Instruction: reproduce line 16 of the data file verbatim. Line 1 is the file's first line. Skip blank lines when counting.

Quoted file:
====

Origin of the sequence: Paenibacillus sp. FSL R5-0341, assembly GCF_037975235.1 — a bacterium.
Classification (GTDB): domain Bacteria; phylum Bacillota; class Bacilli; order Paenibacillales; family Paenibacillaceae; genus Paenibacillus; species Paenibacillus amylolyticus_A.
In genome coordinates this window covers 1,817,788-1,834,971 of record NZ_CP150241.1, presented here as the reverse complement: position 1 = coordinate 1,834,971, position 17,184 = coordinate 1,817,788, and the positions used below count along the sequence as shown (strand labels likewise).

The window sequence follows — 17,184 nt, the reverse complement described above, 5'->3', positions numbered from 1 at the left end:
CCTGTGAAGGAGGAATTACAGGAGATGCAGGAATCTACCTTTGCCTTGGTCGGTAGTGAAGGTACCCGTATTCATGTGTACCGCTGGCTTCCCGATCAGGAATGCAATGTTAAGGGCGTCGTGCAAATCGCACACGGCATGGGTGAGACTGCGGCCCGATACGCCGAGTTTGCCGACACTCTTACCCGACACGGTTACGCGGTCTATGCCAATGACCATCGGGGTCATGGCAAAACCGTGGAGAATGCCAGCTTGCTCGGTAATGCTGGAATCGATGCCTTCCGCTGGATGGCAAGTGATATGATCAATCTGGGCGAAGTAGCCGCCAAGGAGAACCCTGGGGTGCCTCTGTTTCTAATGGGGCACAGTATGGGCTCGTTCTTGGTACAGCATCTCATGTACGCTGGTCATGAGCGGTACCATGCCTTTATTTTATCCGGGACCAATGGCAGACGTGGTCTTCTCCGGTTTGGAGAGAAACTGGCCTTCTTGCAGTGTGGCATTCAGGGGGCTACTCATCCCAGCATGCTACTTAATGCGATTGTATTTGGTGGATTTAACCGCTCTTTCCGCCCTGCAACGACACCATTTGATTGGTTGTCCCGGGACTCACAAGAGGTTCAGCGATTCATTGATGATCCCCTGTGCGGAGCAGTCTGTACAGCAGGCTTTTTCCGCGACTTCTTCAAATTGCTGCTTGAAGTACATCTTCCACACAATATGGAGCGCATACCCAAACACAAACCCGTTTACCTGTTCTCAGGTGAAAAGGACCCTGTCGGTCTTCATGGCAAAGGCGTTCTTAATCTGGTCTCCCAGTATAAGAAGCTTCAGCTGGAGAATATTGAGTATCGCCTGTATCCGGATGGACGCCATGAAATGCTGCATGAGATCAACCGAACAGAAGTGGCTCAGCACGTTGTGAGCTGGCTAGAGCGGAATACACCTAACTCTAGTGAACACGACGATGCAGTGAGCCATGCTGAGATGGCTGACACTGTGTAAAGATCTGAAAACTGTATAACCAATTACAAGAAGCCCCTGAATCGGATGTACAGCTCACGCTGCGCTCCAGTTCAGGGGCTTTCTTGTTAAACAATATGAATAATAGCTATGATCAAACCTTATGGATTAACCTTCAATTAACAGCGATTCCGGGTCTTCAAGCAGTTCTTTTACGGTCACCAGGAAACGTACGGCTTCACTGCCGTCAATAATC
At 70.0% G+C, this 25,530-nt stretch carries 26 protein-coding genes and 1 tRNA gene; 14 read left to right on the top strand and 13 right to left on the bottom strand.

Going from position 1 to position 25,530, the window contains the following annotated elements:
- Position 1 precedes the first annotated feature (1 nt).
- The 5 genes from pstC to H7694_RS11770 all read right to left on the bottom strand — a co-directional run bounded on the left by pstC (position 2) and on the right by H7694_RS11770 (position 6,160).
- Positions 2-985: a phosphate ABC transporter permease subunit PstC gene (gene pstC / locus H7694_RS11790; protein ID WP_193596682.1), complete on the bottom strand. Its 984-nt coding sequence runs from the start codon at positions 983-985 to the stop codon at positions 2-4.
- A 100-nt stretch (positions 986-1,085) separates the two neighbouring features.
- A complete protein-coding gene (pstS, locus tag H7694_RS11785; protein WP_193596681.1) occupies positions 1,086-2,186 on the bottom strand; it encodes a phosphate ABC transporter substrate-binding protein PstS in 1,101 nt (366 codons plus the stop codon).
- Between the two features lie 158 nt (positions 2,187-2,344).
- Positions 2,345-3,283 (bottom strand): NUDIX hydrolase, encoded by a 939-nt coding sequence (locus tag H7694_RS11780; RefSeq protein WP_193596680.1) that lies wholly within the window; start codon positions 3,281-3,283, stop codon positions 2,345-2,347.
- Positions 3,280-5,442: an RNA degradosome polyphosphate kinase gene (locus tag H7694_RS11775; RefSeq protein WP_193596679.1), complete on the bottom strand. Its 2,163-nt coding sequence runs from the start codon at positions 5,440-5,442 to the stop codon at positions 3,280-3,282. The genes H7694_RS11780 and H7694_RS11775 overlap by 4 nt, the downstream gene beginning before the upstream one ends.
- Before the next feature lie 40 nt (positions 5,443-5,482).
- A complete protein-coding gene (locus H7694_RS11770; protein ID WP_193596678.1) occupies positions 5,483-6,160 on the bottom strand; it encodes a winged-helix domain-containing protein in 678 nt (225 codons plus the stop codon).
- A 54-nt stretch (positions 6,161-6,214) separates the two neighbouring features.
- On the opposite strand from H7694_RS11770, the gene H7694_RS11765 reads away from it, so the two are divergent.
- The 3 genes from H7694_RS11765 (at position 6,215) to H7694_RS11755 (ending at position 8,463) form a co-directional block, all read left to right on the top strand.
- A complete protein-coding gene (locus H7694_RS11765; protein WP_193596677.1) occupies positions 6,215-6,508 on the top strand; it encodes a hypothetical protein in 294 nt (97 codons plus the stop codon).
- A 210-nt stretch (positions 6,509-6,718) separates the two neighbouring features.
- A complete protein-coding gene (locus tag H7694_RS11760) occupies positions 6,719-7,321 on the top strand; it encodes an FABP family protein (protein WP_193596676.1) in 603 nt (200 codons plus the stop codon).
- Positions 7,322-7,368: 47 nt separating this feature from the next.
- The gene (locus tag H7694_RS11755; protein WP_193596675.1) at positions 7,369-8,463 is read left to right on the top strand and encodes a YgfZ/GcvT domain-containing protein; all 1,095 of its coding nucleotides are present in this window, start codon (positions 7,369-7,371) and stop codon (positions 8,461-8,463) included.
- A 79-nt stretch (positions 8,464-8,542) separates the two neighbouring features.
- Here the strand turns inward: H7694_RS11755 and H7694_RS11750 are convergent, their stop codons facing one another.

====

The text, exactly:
- Before the next feature lie 40 nt (positions 5,443-5,482).